All-purpose flour. What is it? Why is it termed “all-purpose” and can you really use it as such? What if I need to make a cake. Can I use all-purpose flour? What if I need to make bread? Does AP flour do the trick?
Okay, so what exactly is all-purpose flour?
All purpose flour is a blend of wheats, typically hard red winter wheat and soft red winter wheat. So what does that mean? And what is all this red wheat stuff, my flour is white!
The term “red” is coming from the color of the kernel, not the actual color of the end product ground from those kernels. To show you better, here’s an image of a grain of wheat:
According the Bob’s Red Mill site:
Red wheat has a slightly higher amount of protein which makes it better for more rustic, artisan and generally harder bread loaves. In contrast, hard white wheat’s more moderate level of protein makes for softer loaves such as your typical pan loaves and dinner rolls.
Most supermarket AP flours will have 10-12% protein. Compare this to the protein of cake flour 6-8%. In general, higher levels of protein mean a higher gluten level. Gluten is what gives the bread that chewy, elastic structure—something that is great in bread and rolls, but not in cookies or cakes.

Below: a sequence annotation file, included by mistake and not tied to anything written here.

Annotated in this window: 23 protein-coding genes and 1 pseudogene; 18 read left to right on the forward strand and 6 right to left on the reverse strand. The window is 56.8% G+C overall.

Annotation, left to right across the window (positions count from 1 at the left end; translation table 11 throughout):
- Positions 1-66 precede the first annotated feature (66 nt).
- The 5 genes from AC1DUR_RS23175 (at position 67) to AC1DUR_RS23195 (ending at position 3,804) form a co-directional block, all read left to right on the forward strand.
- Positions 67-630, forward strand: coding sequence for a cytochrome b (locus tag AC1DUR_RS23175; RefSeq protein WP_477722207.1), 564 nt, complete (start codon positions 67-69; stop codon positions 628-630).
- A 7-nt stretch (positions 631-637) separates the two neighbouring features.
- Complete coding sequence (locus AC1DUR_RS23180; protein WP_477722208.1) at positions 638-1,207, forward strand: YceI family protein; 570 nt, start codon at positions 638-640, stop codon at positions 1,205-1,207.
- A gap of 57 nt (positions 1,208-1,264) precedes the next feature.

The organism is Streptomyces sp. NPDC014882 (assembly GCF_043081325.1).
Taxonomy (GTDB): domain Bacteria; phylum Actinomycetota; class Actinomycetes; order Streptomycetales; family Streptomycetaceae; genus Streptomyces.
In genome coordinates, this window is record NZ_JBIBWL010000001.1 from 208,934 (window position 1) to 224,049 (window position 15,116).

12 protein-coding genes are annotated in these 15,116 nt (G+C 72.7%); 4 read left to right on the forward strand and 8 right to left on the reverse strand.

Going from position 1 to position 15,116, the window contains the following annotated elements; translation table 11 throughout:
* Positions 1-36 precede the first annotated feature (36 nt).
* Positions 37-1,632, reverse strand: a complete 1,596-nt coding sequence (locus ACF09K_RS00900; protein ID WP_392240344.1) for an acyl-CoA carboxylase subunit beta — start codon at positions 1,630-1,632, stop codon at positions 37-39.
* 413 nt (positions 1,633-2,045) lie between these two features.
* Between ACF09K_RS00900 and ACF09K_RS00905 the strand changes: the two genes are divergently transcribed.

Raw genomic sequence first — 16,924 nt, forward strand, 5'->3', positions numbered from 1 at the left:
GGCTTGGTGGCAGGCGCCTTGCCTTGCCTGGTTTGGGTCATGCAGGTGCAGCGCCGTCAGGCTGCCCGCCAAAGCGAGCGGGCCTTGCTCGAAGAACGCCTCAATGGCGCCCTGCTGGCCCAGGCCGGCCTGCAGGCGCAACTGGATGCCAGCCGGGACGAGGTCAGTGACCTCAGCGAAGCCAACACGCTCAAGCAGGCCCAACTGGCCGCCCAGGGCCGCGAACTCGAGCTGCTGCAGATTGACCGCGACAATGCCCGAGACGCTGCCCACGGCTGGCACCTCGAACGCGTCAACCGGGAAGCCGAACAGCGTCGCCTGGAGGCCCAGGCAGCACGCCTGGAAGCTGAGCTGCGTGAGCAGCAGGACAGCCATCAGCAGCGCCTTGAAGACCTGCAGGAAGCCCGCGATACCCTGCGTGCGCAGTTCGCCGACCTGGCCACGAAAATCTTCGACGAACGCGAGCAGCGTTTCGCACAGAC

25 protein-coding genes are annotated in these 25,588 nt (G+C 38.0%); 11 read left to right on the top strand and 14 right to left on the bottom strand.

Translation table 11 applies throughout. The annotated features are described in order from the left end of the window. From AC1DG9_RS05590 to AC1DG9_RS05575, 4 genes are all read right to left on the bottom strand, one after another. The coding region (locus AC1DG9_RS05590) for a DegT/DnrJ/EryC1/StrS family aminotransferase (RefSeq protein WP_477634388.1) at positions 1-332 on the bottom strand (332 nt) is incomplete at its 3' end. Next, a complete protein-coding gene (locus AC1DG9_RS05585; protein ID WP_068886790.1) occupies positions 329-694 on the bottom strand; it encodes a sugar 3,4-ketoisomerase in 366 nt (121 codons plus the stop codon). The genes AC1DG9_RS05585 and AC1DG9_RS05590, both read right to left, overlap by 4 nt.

You probably also noticed that all-purpose flour can be either bleached or unbleached, and enriched. Since the 1940’s, white flour has been enriched by adding folic acid, thiamine, riboflavin, niacin (three of the B vitamins), iron, calcium and vitamin D and it’s now a federal law that these things are added. They started doing this as flour production changed and the result was a finer, softer flour. So many nutrients are lost during flour production that some need to be added back in.
The bleached and unbleached terms are fairly self explanitory… or are they?
When flour is fresh milled it actually has a yellowish tint. Then the flour needs to be oxidized to become a uniformly white color. This process would also age the flour, improving the gluten proteins and helps them bond more easily when mixed. So rather then having to wait around for flour to age and oxidize, flour manufacturers take a short cut and bleach it.
So then unbleached flour is flour that has been naturally oxidized. It doesn’t mean, however, that their aren’t other additives, so just read the package and be aware of it if you are concerned about that.
So there you have it. All-purpose flour is good for lots of things, which is why it has it’s given name. You can make cakes with it, but be very careful not to over mix, as that will increase the gluten levels and make for a denser cake. It works well with most breads, but you may get better results with bread flour.
At Pacific Sourdough Bakery and on The Slice of Life show, we use Shepherd’s Grain unbleached flour. You can learn more about Shepherd’s Grain on their website: http://www.shepherdsgrain.com/
Shepherd’s Grain: http://www.shepherdsgrain.com/
America’s Test Kitchen: Baking Illustrated